Commenting on figures showing that exports of Scottish fish and shellfish were down by 83% in January this year, Seafood Scotland chief executive Donna Fordyce has said that February and March may be better, but will be nowhere near pre-Brexit levels.
She said that the January figures are a ‘stark reminder of the real struggle businesses, workers and fishing communities have faced, along with the losses, delays and extra costs they still incur on a daily basis.’
According to Donna Fordyce, Seafood Scotland has been asking for months for a grace period.
‘This is why we, and rest of the export food sector, are baffled by the UK government’s latest move to extend to the EU a 12-month grace period for frictionless trade with the UK. The move is a punch in the gut for all the hard-working seafood businesses that are on a knife-edge.’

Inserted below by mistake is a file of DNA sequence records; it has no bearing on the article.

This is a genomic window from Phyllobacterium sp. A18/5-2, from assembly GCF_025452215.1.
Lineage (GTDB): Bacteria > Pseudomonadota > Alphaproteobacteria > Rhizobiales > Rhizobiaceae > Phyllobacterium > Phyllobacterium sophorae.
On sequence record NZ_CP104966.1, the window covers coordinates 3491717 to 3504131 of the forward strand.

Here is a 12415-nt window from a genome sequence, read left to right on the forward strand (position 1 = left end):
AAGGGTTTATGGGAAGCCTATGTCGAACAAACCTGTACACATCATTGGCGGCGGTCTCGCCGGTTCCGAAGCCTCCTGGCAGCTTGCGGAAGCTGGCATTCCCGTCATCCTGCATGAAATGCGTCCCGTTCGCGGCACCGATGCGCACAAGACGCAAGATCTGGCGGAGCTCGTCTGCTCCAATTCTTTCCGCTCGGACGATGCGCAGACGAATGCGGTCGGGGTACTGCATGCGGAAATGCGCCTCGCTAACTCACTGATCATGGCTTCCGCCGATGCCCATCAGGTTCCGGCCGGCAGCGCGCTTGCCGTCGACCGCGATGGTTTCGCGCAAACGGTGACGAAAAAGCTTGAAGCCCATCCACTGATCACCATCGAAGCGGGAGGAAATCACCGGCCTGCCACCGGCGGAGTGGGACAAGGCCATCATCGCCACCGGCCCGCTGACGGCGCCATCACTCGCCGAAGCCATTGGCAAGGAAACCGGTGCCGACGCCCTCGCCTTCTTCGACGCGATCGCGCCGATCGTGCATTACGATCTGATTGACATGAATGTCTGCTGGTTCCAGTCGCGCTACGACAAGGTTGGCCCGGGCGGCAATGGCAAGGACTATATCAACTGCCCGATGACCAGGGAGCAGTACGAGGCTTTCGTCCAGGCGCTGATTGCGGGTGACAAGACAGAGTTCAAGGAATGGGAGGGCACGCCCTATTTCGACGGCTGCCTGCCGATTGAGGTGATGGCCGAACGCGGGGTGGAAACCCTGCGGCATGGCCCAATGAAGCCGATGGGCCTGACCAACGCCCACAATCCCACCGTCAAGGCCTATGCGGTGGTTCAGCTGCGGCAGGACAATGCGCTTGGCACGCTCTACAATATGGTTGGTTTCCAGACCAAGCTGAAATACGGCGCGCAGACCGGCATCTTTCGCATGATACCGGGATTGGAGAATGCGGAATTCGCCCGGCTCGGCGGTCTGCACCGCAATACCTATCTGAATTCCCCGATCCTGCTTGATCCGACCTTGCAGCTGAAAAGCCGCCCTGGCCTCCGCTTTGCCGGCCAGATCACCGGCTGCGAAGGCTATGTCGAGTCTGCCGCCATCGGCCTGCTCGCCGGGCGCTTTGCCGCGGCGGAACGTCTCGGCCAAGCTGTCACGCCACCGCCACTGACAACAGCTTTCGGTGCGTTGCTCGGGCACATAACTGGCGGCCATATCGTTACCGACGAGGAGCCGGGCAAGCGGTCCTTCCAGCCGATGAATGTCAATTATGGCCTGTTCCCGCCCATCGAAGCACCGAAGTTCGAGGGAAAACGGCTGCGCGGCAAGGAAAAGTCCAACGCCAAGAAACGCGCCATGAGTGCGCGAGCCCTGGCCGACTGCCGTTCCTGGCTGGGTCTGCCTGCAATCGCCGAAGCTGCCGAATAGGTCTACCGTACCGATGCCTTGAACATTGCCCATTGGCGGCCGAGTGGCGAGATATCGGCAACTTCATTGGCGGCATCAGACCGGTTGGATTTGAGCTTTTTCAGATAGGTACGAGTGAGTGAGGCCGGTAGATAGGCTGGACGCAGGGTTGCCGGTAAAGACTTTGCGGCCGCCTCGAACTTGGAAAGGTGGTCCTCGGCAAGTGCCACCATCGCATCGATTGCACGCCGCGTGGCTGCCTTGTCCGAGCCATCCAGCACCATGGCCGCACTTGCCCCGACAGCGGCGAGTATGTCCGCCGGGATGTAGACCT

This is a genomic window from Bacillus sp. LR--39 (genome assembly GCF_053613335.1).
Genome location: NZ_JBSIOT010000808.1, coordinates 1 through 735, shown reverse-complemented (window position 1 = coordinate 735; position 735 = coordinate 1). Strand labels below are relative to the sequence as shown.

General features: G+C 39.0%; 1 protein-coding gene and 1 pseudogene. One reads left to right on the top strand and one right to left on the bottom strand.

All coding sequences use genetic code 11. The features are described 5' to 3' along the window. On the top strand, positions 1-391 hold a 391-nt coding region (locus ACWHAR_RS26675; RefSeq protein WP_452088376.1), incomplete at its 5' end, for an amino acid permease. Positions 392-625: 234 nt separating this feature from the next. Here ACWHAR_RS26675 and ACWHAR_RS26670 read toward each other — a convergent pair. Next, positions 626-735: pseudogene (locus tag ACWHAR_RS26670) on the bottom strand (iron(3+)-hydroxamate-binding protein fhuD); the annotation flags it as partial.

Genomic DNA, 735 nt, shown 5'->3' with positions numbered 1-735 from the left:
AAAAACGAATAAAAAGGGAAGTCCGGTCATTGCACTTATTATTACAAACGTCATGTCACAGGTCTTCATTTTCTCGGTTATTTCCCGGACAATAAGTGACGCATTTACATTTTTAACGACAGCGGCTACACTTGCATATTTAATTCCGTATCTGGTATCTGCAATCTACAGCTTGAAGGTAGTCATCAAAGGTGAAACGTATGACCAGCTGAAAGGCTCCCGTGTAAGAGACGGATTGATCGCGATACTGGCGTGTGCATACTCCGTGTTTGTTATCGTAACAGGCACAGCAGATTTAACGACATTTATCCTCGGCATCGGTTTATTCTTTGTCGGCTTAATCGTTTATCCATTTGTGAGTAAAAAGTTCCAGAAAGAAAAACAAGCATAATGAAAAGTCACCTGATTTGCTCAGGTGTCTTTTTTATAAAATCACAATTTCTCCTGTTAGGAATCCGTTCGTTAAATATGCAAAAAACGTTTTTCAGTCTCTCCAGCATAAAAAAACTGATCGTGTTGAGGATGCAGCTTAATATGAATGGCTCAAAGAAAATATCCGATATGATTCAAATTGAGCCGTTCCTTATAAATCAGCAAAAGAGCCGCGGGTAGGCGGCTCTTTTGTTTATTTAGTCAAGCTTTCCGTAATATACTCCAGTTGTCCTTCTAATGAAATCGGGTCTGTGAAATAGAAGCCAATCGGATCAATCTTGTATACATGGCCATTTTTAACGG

She points out that this creates a one-way border that chokes UK exporters, but welcomes EU imports.
‘Until 2022, importers from the EU can enjoy the benefits of lower costs and more reliable trade with the UK, while Scottish companies that want to export are still tearing their hair out trying to make it happen,’ Donna Fordyce said.
‘If our exporters want to try to sell their products in the UK instead, they now also find that the UK government has just served up a huge helping of European competition, free of financial burden.’
Seafood Scotland chief executive Donna Fordyce. Image: Seafood Scotland